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Showcase—Feature by Mark McKay



Jane Yolen

Another Spring: A Pantoume

If I never see another spring–
the green thrusts of daffodils,
the violin curl of ferns–
I will still remember them.

The green thrusts of daffodils,
the scatter of crocuses.
I will still remember them
when I am under earth.

The scatter of crocuses,
like children in a playground,
when I am under earth
will still look the same:

like children in a playground.
The violin curl of ferns
will still look the same
(even if I never see another spring).

©2013 Jane Yolen All rights reserved


Jane Yolen

It would seem that the turn of another season finds our featured poet, Jane Yolen, in a reflective mode with the delicately wistful pantoume above.

Jane Yolen is one of the most prolific writers of our generation, and she could easily cover every wall in her Massachusetts and Scottish homes with awards, certificates and accolades—yet that is not what she is about. Jane Yolen is imbued with a Calvinist work ethic, and with well over three hundred titles already published, this New York born writer with the ready smile and rapier wit shows no sign whatsoever of slowing down .
It would take much more than this feature to properly address Jane Yolen’s impact and influence on literature over the past fifty years or so; we can only scratch the surface - so given our natural bias towards the poetic, that’s where we shall focus the lens of our microscope.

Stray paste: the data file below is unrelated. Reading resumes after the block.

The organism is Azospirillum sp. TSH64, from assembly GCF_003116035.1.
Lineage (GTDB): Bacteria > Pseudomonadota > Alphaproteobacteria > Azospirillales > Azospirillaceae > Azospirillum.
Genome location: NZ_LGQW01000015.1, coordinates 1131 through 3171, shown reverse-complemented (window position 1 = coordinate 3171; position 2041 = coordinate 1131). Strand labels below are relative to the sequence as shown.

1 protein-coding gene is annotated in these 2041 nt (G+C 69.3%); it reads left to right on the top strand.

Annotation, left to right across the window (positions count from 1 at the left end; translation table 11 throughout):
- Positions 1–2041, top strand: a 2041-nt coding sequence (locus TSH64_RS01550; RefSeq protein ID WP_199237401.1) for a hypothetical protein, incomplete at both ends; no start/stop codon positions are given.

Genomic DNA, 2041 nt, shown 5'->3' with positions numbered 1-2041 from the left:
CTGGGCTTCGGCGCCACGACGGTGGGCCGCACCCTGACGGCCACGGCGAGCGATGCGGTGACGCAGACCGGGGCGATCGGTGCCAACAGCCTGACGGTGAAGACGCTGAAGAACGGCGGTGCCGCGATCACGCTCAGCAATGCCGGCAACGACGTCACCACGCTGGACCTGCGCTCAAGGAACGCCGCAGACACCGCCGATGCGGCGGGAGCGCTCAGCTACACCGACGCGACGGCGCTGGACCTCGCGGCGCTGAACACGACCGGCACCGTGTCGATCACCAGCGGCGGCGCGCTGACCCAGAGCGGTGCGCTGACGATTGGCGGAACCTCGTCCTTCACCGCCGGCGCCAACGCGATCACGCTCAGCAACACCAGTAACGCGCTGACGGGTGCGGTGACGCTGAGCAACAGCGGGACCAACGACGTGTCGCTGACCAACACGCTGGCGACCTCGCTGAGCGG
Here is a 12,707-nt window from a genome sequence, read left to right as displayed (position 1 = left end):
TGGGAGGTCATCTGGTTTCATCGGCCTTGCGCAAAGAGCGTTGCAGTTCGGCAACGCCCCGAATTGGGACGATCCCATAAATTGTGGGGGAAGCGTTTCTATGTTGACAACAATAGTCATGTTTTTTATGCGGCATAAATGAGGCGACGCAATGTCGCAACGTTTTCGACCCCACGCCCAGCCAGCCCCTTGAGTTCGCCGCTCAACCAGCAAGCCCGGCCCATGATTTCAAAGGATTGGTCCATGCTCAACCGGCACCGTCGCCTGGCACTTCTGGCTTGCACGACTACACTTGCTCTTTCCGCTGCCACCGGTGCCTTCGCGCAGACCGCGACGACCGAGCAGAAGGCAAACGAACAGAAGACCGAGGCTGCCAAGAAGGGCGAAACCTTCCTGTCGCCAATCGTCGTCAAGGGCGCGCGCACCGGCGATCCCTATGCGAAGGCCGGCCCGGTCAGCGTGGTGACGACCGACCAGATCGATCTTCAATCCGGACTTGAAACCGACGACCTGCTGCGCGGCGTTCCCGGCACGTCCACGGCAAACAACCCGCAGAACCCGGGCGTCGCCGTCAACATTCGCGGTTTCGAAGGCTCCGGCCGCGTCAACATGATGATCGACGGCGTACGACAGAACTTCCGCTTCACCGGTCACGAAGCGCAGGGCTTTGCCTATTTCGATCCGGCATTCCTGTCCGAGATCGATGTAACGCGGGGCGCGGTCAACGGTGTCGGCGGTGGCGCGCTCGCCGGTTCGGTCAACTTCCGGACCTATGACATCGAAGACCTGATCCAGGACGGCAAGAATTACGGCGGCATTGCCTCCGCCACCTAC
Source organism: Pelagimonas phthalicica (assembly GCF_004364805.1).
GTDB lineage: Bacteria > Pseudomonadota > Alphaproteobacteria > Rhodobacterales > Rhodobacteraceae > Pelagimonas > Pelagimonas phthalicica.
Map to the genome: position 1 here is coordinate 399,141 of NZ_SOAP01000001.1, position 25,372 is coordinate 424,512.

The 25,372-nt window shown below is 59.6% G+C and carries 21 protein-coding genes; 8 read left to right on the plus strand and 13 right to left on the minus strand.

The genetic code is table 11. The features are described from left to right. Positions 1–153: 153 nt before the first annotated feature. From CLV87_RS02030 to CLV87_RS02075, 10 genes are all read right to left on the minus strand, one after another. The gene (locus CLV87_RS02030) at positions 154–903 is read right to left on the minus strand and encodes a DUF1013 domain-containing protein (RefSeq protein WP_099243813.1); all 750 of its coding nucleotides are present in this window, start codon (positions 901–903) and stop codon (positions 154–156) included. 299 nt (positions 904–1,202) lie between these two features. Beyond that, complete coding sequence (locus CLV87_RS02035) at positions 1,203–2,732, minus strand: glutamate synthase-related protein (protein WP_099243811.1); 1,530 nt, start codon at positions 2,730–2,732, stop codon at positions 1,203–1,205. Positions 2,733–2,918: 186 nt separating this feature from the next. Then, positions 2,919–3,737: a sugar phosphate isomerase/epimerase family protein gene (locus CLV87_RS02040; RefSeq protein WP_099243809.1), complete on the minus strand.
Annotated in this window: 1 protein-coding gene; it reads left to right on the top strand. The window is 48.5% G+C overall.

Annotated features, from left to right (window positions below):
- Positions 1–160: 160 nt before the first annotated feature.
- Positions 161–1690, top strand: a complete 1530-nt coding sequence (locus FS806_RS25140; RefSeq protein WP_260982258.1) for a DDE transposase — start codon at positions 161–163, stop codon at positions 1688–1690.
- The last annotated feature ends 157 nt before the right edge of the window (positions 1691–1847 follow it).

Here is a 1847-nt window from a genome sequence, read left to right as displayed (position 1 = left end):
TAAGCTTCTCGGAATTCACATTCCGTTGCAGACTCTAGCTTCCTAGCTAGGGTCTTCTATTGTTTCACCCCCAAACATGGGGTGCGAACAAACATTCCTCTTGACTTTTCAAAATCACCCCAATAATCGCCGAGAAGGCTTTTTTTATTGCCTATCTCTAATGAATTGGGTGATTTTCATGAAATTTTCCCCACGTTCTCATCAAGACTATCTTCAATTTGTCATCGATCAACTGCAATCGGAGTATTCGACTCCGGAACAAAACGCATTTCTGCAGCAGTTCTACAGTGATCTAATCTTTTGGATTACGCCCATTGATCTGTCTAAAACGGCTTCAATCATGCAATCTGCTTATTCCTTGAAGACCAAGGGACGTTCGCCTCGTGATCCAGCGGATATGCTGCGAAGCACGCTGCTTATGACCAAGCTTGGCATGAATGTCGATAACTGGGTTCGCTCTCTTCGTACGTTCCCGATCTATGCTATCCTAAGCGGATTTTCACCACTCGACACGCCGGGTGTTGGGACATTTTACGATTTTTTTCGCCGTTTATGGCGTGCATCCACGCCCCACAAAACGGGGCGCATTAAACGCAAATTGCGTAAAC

Poetry is woven into every strand of Yolen’s literary DNA – in her own words she has “been a poet and poetry lover all my life”.  In reality much of her work can (and should) be considered as poetry, but we’ll restrict ourselves to her work aimed more specifically at an adult audience.  Perhaps Jane’s huge success as a children’s writer has diverted attention away from her “grown-up” poetry.  If so, we can begin to redress this injustice a little here.


Online Resources

Jane is a long-time friend and regular contributor to PF, so many of our readers will already feel they know her well.  For a broader perspective of the phenomenon which is Jane Yolen however, the reader is directed towards her rather excellent official website at, where a wealth of information, poetry and a particularly fascinating online journal is available. You can also learn about Jane’s long term “poem-a-day” self-challenge, an inspiration to all the poets out there. Googling Jane will yield over a million results, with the usual mix of wheat and chaff, but including many great video and audio recitals on Youtube and elsewhere.


Published Poetry

As previously mentioned, Jane has six books of adult poetry, namely:

Among Angels with Nancy Willard (Harcourt Brace), 1995
The Radiation Sonnets (Algonquin), 2003
Things To Say To a Dead Man (Holy Cow! Press), 2011
Ekaterinoslav (Holy Cow! Press), 2012
The Last Selchie Child (Midsummer Night Press), 2012
Speaking in Pearls (Papaveria Press), 2013

Books link to their Amazon page.

Among Angels co-written with Nancy Willard, examines angels from a metaphorical as well as a religious perspective.  The contrast of the writers’ poetic styles and divergent approaches to the subject matter make for a truly unique read.